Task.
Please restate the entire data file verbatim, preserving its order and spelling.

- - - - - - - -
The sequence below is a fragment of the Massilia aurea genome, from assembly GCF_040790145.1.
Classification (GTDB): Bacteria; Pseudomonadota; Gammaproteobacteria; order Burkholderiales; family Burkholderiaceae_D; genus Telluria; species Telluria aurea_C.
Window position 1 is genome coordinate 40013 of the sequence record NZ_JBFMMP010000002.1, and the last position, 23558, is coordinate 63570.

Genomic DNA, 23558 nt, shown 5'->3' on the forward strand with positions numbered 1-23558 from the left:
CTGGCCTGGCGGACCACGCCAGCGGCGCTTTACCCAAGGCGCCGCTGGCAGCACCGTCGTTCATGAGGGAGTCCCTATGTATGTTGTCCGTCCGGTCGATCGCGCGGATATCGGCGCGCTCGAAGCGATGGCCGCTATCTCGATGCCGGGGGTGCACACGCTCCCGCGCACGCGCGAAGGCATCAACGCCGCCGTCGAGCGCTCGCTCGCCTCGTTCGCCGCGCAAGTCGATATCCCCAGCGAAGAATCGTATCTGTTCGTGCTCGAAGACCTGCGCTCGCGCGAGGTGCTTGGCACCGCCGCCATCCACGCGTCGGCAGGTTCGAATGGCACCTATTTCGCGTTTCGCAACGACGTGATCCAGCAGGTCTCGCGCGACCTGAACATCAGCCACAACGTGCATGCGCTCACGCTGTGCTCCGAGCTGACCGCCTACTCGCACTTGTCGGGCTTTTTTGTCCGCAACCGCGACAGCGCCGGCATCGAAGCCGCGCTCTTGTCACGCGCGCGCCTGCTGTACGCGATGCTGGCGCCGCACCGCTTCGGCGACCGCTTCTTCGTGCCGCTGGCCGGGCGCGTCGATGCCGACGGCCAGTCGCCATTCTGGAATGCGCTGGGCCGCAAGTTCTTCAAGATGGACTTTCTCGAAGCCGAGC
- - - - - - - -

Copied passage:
The sequence below is a fragment of the Massilia aurea genome, from assembly GCF_040790145.1.
Classification (GTDB): Bacteria; Pseudomonadota; Gammaproteobacteria; order Burkholderiales; family Burkholderiaceae_D; genus Telluria; species Telluria aurea_C.
Window position 1 is genome coordinate 40013 of the sequence record NZ_JBFMMP010000002.1, and the last position, 23558, is coordinate 63570.

Genomic DNA, 23558 nt, shown 5'->3' on the forward strand with positions numbered 1-23558 from the left:
CTGGCCTGGCGGACCACGCCAGCGGCGCTTTACCCAAGGCGCCGCTGGCAGCACCGTCGTTCATGAGGGAGTCCCTATGTATGTTGTCCGTCCGGTCGATCGCGCGGATATCGGCGCGCTCGAAGCGATGGCCGCTATCTCGATGCCGGGGGTGCACACGCTCCCGCGCACGCGCGAAGGCATCAACGCCGCCGTCGAGCGCTCGCTCGCCTCGTTCGCCGCGCAAGTCGATATCCCCAGCGAAGAATCGTATCTGTTCGTGCTCGAAGACCTGCGCTCGCGCGAGGTGCTTGGCACCGCCGCCATCCACGCGTCGGCAGGTTCGAATGGCACCTATTTCGCGTTTCGCAACGACGTGATCCAGCAGGTCTCGCGCGACCTGAACATCAGCCACAACGTGCATGCGCTCACGCTGTGCTCCGAGCTGACCGCCTACTCGCACTTGTCGGGCTTTTTTGTCCGCAACCGCGACAGCGCCGGCATCGAAGCCGCGCTCTTGTCACGCGCGCGCCTGCTGTACGCGATGCTGGCGCCGCACCGCTTCGGCGACCGCTTCTTCGTGCCGCTGGCCGGGCGCGTCGATGCCGACGGCCAGTCGCCATTCTGGAATGCGCTGGGCCGCAAGTTCTTCAAGATGGACTTTCTCGAAGCCGAGC